From Unfolding Grace:
“Israel’s unraveling in the book of Judges is uncomfortable and painful to watch. It leaves us asking questions: Is there any hope? Will they remain in the land, or will God exile them like humanity was exiled from the garden? Can anything, or anyone, end this downward spiral?
This final section of Judges subtly points the way forward with a repeated refrain: ‘In those days there was no king in Israel. Everyone did what was right in his own eyes.’ If God’s plan of grace is going to continue to unfold through Israel, the people will need a king.”
Wednesday, April 21st
Larger Portion of Scripture - Judges 17-21
Focused Passage for Reflection - Judges 21
Reflecting on the Text:
Recently, a friend told me the story of his college years and early 20’s. He intentionally ran away from God, trying to deconstruct the (faulty) “religious” shaping of his childhood. And my friend is a good runner. He talked about trying to empty his mind of God until finally, he took one step over that ledge…and it terrified him. He said there was nothing there. Emptiness and despair. The Lord gave him that gift of a peek into nothingness, and my friend turned back. How about the Israelites?
I really don’t like this portion of Judges. It is empty, disturbing, terrifying. The whole book is a downward cycle of idolatry and self, and at some point, a downward cycle must hit bottom…rock bottom. These last chapters of Judges feel pretty rocky.
Let’s recount these last chapters. The cycle begins, as it always does, with THE SIN of idolatry. But then it moves on to mercenary idolatry. A Levite sells out to the highest bidder, taking his carved image with him. And with his blessing, a tribe commits wholesale murder.
Next, another Levite embarks on a journey of sexual sin which only leads to more sexual sin. To save his hide he gives his concubine to the crowd of Benjaminites who ravage and murder her. Ironically, the Levite is appalled and calls for a civil war. The Israelites gather and defeat their brothers, then feel bad about it. So, they exact retribution against other brothers who sat on the sidelines, then steal their virgins so Benjamin can have wives.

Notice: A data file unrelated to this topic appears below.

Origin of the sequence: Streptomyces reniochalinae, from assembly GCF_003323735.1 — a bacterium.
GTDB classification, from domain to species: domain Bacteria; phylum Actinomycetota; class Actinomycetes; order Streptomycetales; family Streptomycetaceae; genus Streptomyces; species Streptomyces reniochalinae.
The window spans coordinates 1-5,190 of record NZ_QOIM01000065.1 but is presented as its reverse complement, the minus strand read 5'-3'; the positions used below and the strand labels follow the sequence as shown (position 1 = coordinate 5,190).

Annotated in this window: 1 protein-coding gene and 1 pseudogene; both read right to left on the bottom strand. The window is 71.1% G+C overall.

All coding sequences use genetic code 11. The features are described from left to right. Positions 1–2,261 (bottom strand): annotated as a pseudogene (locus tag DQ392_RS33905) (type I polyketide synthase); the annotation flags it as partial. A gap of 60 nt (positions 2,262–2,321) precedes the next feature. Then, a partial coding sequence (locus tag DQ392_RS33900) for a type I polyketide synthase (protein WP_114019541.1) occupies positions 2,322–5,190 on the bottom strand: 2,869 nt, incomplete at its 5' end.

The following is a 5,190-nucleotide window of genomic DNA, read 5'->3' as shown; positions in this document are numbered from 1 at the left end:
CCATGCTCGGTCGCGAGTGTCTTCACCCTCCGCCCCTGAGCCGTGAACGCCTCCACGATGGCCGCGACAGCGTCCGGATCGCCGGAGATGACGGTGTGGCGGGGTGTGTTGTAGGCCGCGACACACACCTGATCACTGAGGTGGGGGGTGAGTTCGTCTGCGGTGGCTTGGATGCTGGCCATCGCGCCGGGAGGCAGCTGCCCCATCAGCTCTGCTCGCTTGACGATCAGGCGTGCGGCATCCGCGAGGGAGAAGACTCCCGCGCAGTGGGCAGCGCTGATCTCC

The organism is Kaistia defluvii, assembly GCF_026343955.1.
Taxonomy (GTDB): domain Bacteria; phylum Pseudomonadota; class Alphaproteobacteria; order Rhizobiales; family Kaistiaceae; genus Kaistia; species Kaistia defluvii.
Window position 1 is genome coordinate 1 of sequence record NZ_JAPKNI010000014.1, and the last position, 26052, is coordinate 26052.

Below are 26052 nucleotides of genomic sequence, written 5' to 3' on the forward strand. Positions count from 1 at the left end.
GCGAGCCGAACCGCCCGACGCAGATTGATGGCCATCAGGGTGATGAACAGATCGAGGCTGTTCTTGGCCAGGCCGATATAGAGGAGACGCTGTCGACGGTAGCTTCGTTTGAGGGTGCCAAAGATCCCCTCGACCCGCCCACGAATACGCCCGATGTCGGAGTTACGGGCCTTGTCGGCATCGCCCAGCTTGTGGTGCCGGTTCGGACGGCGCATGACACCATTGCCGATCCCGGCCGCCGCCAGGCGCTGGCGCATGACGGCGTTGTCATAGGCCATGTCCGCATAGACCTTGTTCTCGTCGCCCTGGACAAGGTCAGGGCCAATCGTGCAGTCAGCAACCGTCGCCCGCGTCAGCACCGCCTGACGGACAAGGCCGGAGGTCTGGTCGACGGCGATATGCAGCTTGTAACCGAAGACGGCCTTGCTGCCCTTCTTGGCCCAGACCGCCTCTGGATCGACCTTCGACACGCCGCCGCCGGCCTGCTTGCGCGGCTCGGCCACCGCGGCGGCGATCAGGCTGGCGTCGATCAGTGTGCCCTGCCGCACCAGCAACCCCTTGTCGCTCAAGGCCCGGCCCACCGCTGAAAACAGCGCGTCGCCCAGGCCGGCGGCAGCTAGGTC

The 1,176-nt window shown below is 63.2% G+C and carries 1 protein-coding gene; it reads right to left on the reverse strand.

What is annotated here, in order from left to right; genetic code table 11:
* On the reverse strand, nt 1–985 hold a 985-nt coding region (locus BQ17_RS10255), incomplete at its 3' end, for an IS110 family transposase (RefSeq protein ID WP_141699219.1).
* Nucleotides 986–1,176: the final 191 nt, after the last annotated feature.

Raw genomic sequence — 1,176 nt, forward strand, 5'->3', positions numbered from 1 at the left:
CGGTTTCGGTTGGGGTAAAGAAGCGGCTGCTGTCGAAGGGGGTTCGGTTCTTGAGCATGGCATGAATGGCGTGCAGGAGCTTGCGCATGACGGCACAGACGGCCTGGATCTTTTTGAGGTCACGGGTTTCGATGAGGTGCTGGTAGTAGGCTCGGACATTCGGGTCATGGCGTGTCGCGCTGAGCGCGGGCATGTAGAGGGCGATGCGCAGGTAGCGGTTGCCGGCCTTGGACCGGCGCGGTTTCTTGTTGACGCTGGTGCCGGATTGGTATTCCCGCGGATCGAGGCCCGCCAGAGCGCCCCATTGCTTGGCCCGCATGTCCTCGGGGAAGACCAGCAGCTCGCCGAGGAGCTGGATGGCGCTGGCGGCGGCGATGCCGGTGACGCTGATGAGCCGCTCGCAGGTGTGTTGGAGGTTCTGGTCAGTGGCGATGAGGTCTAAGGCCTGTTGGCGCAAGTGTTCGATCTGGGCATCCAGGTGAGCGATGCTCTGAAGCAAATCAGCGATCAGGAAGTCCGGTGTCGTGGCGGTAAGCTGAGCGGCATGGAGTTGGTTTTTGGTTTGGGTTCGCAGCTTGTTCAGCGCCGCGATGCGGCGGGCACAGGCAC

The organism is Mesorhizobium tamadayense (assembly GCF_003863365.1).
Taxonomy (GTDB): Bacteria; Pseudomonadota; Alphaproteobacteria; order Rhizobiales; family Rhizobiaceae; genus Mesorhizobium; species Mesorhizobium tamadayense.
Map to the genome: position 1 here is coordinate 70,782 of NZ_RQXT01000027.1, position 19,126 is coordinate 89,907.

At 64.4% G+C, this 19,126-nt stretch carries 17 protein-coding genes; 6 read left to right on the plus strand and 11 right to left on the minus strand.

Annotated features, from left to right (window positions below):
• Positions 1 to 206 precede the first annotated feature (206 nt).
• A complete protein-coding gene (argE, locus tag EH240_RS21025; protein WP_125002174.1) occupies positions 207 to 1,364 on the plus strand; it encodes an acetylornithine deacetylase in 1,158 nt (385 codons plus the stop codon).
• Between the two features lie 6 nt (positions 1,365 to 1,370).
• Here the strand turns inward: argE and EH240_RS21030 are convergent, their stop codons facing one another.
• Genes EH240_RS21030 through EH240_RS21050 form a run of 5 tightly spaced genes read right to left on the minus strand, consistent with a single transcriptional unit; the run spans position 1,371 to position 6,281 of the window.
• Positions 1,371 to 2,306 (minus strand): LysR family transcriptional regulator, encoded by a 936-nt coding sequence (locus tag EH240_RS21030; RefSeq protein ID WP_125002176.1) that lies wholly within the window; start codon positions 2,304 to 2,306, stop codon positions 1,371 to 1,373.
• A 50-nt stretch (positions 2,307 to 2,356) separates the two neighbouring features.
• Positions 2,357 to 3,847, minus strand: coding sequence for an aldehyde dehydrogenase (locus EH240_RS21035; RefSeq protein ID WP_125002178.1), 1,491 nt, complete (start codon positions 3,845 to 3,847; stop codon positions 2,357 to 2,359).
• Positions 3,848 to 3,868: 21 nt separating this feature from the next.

If you are in Christ, you are a spiritual child of Abraham, and this is your spiritual lineage. It’s a gut punch. The downward spiral has hit rock bottom. So what are we to do with this?
The last verse of the book seems to at least diagnose the problem. “In those days there was no king in Israel. Everyone did what was right in his own eyes.” (Judges 21:25) But what king were they missing? The kingship had not yet been established and certainly, the people were missing this earthly leadership. But there seems to be more meaning to this verse. There has to be.
The people of Israel spent the entire period of the Judges running away from God. And they were good runners. They effectively deconstructed their “religious” foundation and ran wholly across the line. They passed into the dark emptiness and kept going.
Maybe I don’t like this passage because the darkness disturbs me. Maybe, probably, I don’t like it because it shows me what we are capable of. The downward cycle keeps spiraling away from God and the landing isn’t pretty.
Judges is a wake-up call. God’s ways are perfect. God’s ways are good. He is our King…the King of kings. Let us embrace His rule and reign in our lives…because He is worthy, and because we make poor self-kings. That’s part of the story of Judges. But there is more.
This chapter feels empty because it is empty. We read it and we wouldn’t blame God for destroying these dirty, rotten sinners and starting over. We wouldn’t be surprised if the Bible ended with Judges. But it doesn’t. Judges 21 is not the end of the story, for Israel or us. God’s grace continues to unfold because He made a covenant promise. And though we are unfaithful, He is not.
In the darkness of Judges, there is hope because God did not abandon His people. He provided a king in the land, and the king pointed to the King of kings. The redeemers of Judges rescued the people for a time. Our Redeemer has come to save His people for all time.
I don’t know about you but I don’t like these chapters. And yet, I need them. I need the reminder that as bad as it is, God is a God of grace and mercy. You need that same reminder. No, it’s not that we can look at the chapters and feel better that our sin struggles aren’t as bad as theirs. We can look at these chapters and know that as bad as our personal journey has been, our God does not forget His promise. Jesus has come that we might have life and have it abundantly. Repent and believe in the gospel.
Questions for personal reflection:
Are you haunted by the memory of your past sins?How does this account from Judges along with the reminder of God’s grace in Jesus Christ provide hope?
Are you locked up in a struggle with current sins? How does this account impact your focus, drawing you away from yourself and to the King?